I wrote Stargazer while sitting in the back garden at home. I live deep in the Wicklow Mountains and there is a lot of natural beauty; I was sitting on an old stone wall in the back garden at night and it was peaceful and serene. I was having a smoke (now quit) and thinking about life and death and the stars were clear in the sky the Pleiades shimmer on the midnight seas. Colour Of Money was written about gangs in a Bronx type environment. I wrote the first draft of the lyrics and the verse bridge chorus. Tony then took it and reworked the lyrics and added to the verse. You Wont Bring Me Down was an idea I had years ago and Tony rewrote all the lyrics about a personal relationship situation. I wrote PUP about reality TV and the celebrity culture we live in. Tony wrote One For The Lost about a suicidal friend. In She’s Got It, Tony wrote about one night stands. Saving Face is Tony’s take on preachers. Takin’ Off was one of the first few songs Tony wrote and is fairly self explanatory. Die Or Dance is a Tony lyric about war from a soldiers perspective. NCL is a classic Tony composition and I’m not too sure about the lyrics but it’s about rogues and thieves and how they make up story’s….lies.

Do you feel music and lyrics should get along together, or it’s the music that counts mostly? Many bands are willing to spread messages via their songs, while other bands/artists give little interest in ’inking’ something special in words. You’re Irish, of course, so I guess you are keen on watching out for some good lyrics also!

I think lyrics are a very important part of the song. If the lyrics have no meaning it’s hard to take the song seriously. Every band has a different approach. Some bands want to send a political message and some want to write about sex, others about Satanism etc. I’m more into the story-telling lyrics. I thing a song should be a story, if you go back to old ballads from any culture the lyrics usually are a story. Obviously music is as important and you have to have interesting music too.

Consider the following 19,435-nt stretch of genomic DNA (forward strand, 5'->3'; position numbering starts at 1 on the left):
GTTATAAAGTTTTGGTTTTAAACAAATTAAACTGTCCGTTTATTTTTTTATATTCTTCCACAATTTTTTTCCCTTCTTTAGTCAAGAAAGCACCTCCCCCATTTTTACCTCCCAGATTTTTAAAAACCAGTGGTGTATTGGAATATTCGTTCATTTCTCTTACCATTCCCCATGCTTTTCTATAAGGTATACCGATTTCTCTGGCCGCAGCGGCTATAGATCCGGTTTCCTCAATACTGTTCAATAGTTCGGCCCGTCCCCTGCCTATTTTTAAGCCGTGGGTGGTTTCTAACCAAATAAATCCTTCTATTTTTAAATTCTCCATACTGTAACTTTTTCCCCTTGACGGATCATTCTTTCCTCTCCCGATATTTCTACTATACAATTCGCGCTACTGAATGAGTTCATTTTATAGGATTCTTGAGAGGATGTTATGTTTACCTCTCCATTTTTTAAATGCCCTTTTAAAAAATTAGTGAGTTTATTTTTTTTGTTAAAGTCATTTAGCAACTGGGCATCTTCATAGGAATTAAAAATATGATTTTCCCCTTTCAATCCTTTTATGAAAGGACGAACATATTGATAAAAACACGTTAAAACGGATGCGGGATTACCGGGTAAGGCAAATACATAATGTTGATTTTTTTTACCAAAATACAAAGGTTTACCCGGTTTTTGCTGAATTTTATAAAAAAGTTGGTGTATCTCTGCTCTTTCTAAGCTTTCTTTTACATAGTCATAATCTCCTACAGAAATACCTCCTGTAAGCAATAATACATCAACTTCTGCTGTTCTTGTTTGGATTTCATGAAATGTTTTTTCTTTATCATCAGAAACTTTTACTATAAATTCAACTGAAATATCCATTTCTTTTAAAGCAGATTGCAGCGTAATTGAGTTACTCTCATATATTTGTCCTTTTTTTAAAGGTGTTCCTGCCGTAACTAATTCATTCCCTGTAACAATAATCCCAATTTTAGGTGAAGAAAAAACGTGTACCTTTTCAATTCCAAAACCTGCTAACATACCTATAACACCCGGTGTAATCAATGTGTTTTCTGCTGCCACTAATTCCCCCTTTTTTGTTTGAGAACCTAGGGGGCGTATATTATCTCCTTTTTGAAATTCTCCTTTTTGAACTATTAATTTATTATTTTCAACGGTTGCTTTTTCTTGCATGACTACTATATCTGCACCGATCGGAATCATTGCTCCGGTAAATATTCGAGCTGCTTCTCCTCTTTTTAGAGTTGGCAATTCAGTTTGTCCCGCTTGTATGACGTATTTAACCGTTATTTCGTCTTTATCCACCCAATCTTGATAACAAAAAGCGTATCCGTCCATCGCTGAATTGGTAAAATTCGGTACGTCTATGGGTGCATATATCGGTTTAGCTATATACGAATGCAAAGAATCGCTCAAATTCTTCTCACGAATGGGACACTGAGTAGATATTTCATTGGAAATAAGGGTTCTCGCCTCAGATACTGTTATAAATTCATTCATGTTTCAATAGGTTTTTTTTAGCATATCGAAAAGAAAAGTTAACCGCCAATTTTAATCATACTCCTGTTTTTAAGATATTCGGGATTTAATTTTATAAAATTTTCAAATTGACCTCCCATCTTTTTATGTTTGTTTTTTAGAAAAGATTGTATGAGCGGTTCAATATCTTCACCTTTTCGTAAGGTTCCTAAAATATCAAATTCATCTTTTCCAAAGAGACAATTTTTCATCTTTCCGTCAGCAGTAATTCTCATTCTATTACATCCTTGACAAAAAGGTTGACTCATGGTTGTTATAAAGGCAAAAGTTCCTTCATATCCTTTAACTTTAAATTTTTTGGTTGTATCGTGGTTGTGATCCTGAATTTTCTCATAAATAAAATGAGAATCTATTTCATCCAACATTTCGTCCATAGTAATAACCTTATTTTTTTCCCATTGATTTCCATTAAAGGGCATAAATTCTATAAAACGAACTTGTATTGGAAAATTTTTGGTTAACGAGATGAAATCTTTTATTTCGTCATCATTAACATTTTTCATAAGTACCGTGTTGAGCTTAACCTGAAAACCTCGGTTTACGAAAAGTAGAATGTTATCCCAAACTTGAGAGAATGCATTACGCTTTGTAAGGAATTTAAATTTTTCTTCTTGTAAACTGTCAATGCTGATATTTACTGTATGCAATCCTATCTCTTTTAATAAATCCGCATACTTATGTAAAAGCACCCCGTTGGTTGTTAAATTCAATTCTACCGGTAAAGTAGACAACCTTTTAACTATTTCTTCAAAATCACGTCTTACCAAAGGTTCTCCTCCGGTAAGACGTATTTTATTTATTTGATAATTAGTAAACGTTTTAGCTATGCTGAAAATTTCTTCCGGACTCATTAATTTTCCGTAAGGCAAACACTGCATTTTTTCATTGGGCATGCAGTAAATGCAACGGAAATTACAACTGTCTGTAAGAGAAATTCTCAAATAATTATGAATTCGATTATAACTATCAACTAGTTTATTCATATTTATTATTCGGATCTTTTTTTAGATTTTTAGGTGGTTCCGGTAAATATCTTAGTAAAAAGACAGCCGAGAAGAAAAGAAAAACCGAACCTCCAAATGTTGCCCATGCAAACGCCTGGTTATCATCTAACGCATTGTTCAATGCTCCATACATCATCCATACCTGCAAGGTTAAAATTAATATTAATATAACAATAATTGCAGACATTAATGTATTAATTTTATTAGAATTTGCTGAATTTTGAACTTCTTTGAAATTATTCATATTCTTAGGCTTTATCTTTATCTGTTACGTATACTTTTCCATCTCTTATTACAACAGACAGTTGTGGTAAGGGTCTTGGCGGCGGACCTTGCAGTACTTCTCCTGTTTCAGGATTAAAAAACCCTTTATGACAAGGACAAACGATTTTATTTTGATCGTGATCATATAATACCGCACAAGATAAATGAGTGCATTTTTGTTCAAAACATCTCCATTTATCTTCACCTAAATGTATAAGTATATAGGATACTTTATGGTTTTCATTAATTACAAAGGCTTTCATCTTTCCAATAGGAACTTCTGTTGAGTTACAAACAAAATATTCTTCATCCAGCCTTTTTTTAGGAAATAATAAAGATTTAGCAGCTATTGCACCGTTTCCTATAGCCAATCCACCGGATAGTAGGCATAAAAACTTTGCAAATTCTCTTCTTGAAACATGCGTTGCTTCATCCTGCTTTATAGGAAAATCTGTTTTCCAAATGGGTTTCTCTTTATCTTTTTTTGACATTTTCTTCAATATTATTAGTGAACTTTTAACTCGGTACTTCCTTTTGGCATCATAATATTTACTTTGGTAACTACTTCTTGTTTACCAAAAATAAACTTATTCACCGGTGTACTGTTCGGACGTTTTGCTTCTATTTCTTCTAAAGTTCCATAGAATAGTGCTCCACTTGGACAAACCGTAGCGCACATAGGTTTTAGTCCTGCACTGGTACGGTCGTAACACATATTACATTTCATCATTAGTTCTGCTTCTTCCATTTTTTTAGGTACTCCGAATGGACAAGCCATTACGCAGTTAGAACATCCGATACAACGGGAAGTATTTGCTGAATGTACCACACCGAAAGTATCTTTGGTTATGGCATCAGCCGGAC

Dueling guitars can be certified as the ’trademark’ in Glyder. This is not the only thing that brings Thin Lizzy in mind in Glyder, but - since mentioning it - which do you think is the thin line between using your influence(s) when composing music and simply stealing ideas/patrons?

Twin guitars were around before Lizzy and were very prominent in early 70’s music. Lizzy definitely made their stamp with it and popularized it. I think if someone tries to sound like someone they will cross that line. We don’t try to sound like Lizzy, we just happen to. That’s why I think people like us, because the influence is very clear but its not crossing that line. I think people will understand what I’m getting at when they listen to the music.

Back to guitars, Ireland did bring out some extraordinaire axemen in the (general) Rock world. How would you like Glyder to be remembered in the end of your (I hope long-live) career? I can recall a Phill Lynott’s quote in a 80s interview, when he stated he’d like Thin Lizzy to (also) be remembered for their guitarists.

I would like to be remembered as band that wrote great songs. Great guitar playing is no good without great songs. I would like to write music that is timeless and you can listen to it in 20 years time and it still has a vibe to it. I don’t want to follow trends and compromise our sound to sell records. You won’t see us with make up or Emo boy hairdos. They are all fags and will look back in 10 year and hate themselves. I will be able to look back and go that was me then the same as I am now except I looked a bit fresher. You have to admire a band like AC/DC who were the same 30 years ago as they are today. I want us to be a working man’s band!!!

Is Southern Ireland an ideal place to write some bluesy Hard Rock music? Really, what’s life like in the Wicklow Mountains for rockers?